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MP puts Olympic pool plan back on agenda for new King Alfred leisure centre
An Olympic-sized swimming pool forming part of a new multi-million-pound leisure centre is back on the cards – after the intervention of an MP.
Politicians on Brighton and Hove City Council yesterday agreed to give the go-ahead for representatives to talk to developers about the future of the controversial King Alfred site.
As it looks for a partner to create a new leisure centre in Hove, a cross-party project board had originally ruled out a 50-metre swimming pool.
However, after Hove MP Mike Weatherley made a rare step and spoke at a town hall meeting, councillors agreed not to rule out the larger option – for now.
Speaking at the meeting, Mr Weatherley said: “It costs around the same. It takes up the same amount of space.
“And, with its barriers and moveable floors, it is actually more flexible than having separate pools.
“We all surely agree that a world-class destination like Brighton and Hove should not be second place to Crawley, especially when it comes to providing excellent sporting facilities.”
Mr Weatherley attended the meeting with Mark Cannon, of Shiverers Swimming Club, who argued it could be used for competitions.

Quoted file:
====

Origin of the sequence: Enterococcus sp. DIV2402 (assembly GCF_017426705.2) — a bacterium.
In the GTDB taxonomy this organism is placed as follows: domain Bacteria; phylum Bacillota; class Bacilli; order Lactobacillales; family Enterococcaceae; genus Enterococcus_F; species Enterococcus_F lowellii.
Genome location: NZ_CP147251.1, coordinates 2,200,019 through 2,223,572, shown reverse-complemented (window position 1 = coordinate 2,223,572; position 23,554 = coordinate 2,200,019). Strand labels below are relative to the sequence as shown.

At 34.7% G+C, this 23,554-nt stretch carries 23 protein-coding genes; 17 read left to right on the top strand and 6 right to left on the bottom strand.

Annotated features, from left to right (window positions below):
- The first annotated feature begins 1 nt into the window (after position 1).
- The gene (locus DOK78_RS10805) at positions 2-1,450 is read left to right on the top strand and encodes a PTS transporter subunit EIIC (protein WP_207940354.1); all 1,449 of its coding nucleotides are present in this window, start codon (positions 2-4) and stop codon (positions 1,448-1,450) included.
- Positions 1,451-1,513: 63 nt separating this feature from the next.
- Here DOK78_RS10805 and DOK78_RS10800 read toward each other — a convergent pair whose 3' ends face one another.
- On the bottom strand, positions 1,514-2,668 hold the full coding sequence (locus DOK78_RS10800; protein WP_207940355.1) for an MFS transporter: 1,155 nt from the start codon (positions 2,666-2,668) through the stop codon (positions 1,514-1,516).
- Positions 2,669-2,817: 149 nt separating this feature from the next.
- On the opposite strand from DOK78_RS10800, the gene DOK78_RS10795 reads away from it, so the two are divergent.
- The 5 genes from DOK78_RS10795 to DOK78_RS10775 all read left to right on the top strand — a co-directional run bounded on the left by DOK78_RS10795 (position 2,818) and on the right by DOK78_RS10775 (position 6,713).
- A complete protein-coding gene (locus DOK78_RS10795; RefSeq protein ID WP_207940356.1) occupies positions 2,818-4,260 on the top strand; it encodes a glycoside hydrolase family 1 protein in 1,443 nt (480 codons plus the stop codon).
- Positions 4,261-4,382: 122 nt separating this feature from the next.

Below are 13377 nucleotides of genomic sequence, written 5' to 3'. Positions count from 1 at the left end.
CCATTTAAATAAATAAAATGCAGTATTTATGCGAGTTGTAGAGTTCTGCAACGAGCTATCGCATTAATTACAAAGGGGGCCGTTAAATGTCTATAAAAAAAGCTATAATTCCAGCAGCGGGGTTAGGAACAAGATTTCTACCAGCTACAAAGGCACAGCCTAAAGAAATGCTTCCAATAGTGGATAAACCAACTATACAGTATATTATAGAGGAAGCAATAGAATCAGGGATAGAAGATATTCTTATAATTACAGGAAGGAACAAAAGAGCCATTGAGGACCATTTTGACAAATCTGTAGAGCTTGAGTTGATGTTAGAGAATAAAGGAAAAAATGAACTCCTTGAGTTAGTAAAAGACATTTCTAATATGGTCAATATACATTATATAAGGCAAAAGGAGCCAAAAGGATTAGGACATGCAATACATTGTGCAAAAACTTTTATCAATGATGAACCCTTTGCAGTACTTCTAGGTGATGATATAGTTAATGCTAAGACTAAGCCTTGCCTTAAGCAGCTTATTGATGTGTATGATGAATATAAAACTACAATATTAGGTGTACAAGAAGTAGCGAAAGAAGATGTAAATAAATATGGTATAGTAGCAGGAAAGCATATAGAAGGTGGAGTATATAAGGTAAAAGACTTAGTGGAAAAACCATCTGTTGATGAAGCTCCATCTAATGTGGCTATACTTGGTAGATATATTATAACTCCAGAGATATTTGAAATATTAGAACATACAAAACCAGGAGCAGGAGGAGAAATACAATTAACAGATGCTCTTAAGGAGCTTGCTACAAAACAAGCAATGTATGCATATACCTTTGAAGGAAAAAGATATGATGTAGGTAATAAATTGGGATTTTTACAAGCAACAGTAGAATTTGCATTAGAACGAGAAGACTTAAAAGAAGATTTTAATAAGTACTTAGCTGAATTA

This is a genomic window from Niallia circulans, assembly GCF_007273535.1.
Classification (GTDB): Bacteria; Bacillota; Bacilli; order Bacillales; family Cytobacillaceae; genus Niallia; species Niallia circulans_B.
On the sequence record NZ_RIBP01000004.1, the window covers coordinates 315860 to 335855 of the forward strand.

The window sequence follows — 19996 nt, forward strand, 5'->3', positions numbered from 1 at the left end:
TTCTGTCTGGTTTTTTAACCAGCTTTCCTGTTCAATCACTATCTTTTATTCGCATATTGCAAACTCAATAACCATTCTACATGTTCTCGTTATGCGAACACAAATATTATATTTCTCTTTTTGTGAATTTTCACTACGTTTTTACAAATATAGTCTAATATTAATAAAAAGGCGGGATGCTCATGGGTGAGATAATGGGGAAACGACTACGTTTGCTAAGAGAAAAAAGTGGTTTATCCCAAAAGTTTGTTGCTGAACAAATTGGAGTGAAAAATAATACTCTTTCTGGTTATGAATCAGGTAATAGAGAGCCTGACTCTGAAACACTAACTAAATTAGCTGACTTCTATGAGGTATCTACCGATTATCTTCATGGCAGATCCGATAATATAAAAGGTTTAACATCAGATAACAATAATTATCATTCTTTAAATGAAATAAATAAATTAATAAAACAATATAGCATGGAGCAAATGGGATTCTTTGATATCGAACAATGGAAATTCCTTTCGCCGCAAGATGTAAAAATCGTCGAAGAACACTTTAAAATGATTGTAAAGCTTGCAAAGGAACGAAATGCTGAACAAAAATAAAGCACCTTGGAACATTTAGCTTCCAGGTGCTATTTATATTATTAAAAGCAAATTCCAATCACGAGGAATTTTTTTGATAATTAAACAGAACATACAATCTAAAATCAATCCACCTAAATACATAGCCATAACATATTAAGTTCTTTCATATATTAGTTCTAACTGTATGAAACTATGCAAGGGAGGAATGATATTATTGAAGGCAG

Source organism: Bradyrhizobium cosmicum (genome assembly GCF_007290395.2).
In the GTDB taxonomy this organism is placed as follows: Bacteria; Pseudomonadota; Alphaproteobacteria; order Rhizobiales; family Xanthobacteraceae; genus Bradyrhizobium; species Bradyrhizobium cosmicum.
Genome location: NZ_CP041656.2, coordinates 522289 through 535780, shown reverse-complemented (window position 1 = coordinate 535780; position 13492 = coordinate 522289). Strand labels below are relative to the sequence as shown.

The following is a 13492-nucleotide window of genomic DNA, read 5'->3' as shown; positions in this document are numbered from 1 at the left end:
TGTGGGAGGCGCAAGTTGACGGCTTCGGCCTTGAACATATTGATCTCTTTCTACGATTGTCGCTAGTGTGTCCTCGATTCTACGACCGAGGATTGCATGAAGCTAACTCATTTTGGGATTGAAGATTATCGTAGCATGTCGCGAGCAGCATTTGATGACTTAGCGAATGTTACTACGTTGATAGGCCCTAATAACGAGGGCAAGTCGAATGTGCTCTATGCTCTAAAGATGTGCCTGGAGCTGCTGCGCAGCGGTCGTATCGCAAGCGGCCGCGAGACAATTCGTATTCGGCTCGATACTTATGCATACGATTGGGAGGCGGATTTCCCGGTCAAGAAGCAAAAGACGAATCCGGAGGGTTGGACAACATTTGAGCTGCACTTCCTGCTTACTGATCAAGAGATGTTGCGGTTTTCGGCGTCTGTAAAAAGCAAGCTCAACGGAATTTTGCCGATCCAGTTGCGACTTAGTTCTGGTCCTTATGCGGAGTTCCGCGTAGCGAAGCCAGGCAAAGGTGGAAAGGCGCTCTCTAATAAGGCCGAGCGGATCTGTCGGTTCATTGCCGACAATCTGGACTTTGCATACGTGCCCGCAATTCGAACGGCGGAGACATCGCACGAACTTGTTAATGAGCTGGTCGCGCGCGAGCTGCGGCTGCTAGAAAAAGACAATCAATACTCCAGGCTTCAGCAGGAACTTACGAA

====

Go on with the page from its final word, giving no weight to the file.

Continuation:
Geoffrey Bowden, chairman of the council’s economic development committee, said the 50-metre pool idea had been ruled out on “firm advice” from Sport England.
However, Coun Bowden added he was keen to listen to all views before making a final decision.
Following approval by councillors, the local authority will now talk to a number of developers before choosing its preferred option.
Coun Bowden said being open, rather than holding a closed competition, would ensure the council and city will get “best value”. He said the local authority’s decision not to limit a new leisure centre to the King Alfred site had meant a number of other developers had come forward.
A developer could be chosen by next year with work starting, at the earliest, in four years’ time.
Labour councillor Warren Morgan said: “I hope we are returning to this in ten years’ time and we’re celebrating the first five years of a new leisure centre rather than another long wait.”
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